Menche's Glass Forest crystalizes the essential tensions of his previous works. Of the three sections, the first has a boisterous, bustling energy, built around clanging corrugated percussion thistles crunching and sparkling around and against each other. While the physically punishing frequencies would come to assume an almost tyrannical presence in past records, leaving a frustrating yet gripping lack of space, and hardening into an extravagantly sinister music, here they remain forever pliable while finding some stability on an elevated though habitable peak.
In thus not eschewing moderation as mere masquerade, Menche is able to terrorize these compositions with it. In many places, the basic threat of violence or explosion is more rousing and unnerving than its actual materialization. The second segment begins spare but builds to an almost claustrophobically blanketing state. Unlike past efforts, however, the steely dread is shadowed by a generous, inviting warmth. A denouement brings the piece to a close, as the dense multilayered complexity of percussive activity subsides, and clouds of glassy overtones float into earshot and evanesce.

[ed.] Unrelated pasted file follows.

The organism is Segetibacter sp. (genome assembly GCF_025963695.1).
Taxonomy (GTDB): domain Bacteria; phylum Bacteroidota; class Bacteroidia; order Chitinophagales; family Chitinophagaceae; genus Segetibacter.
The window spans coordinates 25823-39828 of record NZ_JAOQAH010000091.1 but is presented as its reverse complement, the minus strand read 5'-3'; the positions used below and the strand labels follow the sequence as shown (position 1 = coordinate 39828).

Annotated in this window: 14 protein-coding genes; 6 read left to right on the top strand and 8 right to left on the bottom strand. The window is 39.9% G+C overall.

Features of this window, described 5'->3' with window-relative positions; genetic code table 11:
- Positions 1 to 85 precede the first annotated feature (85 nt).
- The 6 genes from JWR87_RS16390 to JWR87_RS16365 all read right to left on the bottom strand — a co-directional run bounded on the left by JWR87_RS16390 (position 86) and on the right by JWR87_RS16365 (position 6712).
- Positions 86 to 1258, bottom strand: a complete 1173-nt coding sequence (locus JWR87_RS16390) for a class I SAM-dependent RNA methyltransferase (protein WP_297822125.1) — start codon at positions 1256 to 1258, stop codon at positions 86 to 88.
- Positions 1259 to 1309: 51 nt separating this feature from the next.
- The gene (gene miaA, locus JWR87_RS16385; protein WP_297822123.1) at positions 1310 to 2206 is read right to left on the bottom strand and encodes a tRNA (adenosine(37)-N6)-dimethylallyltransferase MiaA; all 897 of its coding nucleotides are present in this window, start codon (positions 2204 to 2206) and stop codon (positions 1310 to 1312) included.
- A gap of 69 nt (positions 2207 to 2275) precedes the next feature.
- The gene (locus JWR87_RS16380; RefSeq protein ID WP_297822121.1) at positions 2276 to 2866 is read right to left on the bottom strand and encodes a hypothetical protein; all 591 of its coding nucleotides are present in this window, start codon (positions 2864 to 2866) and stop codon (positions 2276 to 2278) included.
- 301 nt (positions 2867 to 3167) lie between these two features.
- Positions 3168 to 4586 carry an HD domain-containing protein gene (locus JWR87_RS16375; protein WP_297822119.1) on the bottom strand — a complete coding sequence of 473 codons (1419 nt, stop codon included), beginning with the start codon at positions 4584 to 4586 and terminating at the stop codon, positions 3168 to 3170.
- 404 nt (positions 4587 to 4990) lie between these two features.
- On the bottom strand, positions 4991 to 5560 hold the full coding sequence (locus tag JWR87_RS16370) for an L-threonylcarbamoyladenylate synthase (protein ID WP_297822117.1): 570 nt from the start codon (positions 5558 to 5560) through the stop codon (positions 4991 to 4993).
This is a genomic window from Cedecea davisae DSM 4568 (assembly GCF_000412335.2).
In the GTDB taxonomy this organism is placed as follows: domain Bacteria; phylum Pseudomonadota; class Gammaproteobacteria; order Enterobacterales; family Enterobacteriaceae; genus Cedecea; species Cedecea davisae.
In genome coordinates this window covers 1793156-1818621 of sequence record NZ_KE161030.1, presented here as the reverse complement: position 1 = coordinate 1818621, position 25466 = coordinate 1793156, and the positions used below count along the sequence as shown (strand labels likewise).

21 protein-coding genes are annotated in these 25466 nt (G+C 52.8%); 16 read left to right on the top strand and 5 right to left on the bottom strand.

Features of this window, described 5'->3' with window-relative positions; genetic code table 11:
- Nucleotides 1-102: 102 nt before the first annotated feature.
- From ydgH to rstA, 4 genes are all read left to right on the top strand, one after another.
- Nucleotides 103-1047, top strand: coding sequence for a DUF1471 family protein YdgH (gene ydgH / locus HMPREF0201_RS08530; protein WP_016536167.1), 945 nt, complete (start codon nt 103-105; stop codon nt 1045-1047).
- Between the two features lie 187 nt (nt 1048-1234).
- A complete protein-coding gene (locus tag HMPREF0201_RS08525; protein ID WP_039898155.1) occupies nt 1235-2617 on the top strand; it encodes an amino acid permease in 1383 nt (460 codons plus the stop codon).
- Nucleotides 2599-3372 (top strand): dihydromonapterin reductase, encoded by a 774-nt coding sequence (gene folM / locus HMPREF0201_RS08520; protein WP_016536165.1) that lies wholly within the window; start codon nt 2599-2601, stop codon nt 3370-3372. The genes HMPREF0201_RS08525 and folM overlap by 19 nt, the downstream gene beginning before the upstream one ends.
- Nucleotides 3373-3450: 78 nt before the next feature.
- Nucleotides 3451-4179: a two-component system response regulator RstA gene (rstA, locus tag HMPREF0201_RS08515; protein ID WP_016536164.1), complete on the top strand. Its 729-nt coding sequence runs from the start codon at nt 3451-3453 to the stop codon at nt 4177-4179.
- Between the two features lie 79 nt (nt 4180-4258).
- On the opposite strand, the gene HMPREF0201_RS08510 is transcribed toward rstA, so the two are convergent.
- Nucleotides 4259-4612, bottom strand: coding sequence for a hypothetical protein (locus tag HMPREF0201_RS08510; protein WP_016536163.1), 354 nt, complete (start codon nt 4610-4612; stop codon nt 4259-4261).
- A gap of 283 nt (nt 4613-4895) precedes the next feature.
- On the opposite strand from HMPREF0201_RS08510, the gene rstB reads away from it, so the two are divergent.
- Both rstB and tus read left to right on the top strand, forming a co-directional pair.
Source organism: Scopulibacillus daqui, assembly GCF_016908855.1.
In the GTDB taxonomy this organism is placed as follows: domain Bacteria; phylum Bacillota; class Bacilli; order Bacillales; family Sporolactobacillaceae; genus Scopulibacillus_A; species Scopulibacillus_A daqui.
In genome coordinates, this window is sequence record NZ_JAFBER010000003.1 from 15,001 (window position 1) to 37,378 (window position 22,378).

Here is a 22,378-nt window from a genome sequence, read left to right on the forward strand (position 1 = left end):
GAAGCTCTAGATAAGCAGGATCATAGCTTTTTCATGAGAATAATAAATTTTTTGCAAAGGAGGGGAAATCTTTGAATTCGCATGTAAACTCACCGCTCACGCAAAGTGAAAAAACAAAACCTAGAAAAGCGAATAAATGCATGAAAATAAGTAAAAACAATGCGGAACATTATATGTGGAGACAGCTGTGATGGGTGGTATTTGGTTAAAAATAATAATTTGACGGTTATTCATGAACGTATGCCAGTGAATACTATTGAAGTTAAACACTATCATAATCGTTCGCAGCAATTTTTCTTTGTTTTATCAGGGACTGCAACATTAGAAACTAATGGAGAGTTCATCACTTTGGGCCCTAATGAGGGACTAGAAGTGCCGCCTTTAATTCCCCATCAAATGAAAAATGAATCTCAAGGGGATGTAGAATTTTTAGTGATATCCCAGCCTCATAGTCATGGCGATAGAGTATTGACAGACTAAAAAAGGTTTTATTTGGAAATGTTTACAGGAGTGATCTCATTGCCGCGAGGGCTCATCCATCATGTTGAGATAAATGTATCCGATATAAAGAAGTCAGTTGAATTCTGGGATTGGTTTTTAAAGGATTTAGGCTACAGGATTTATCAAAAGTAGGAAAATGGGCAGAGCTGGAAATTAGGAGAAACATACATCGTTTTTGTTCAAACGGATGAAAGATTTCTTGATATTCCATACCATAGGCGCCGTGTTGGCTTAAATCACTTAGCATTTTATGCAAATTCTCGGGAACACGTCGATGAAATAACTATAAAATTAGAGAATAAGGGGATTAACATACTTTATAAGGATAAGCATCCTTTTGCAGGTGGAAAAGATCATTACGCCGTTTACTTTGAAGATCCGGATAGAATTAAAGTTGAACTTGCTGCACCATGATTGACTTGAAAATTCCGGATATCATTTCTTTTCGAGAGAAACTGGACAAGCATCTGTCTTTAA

Owing to the limits and distance that these works enable, the elemental strength of the pieces is matched with a certain conceptual intensity. Without quelling his vision, the third and final selection forges many a fascinating tie with the rhythms, order, chaos, and beauty of forests. Glass Forest doesn't therefore stand at an extreme end of the spectrum, but however paradoxically, its more organic snarl makes this another jackknifing bend in Menche's impressive catalogue.
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